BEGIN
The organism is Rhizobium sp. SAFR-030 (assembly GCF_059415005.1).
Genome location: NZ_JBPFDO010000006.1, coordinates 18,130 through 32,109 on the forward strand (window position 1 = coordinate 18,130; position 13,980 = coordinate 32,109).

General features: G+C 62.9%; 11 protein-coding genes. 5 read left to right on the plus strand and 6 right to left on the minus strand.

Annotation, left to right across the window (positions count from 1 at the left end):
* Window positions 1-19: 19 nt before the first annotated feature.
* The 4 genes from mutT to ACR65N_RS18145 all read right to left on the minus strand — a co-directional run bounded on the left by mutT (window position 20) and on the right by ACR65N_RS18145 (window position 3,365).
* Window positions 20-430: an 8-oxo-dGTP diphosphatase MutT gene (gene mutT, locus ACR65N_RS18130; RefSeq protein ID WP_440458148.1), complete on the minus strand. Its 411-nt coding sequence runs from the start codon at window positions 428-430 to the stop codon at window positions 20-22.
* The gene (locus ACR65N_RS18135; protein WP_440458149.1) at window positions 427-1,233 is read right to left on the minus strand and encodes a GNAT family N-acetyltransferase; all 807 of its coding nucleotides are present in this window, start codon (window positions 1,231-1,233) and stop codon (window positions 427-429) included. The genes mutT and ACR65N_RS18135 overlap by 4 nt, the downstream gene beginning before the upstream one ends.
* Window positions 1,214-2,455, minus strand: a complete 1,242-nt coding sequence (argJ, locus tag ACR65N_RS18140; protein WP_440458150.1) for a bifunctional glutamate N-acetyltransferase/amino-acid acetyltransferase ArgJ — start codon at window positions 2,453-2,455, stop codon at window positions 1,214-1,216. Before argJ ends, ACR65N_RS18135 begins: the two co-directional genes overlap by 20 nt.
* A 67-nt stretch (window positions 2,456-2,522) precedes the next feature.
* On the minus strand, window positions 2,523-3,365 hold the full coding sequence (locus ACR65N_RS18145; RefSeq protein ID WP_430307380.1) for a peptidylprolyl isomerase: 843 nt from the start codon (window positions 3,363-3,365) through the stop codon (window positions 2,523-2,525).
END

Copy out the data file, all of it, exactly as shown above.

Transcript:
The organism is Rhizobium sp. SAFR-030 (assembly GCF_059415005.1).
Genome location: NZ_JBPFDO010000006.1, coordinates 18,130 through 32,109 on the forward strand (window position 1 = coordinate 18,130; position 13,980 = coordinate 32,109).

General features: G+C 62.9%; 11 protein-coding genes. 5 read left to right on the plus strand and 6 right to left on the minus strand.

Annotation, left to right across the window (positions count from 1 at the left end):
* Window positions 1-19: 19 nt before the first annotated feature.
* The 4 genes from mutT to ACR65N_RS18145 all read right to left on the minus strand — a co-directional run bounded on the left by mutT (window position 20) and on the right by ACR65N_RS18145 (window position 3,365).
* Window positions 20-430: an 8-oxo-dGTP diphosphatase MutT gene (gene mutT, locus ACR65N_RS18130; RefSeq protein ID WP_440458148.1), complete on the minus strand. Its 411-nt coding sequence runs from the start codon at window positions 428-430 to the stop codon at window positions 20-22.
* The gene (locus ACR65N_RS18135; protein WP_440458149.1) at window positions 427-1,233 is read right to left on the minus strand and encodes a GNAT family N-acetyltransferase; all 807 of its coding nucleotides are present in this window, start codon (window positions 1,231-1,233) and stop codon (window positions 427-429) included. The genes mutT and ACR65N_RS18135 overlap by 4 nt, the downstream gene beginning before the upstream one ends.
* Window positions 1,214-2,455, minus strand: a complete 1,242-nt coding sequence (argJ, locus tag ACR65N_RS18140; protein WP_440458150.1) for a bifunctional glutamate N-acetyltransferase/amino-acid acetyltransferase ArgJ — start codon at window positions 2,453-2,455, stop codon at window positions 1,214-1,216. Before argJ ends, ACR65N_RS18135 begins: the two co-directional genes overlap by 20 nt.
* A 67-nt stretch (window positions 2,456-2,522) precedes the next feature.
* On the minus strand, window positions 2,523-3,365 hold the full coding sequence (locus ACR65N_RS18145; RefSeq protein ID WP_430307380.1) for a peptidylprolyl isomerase: 843 nt from the start codon (window positions 3,363-3,365) through the stop codon (window positions 2,523-2,525).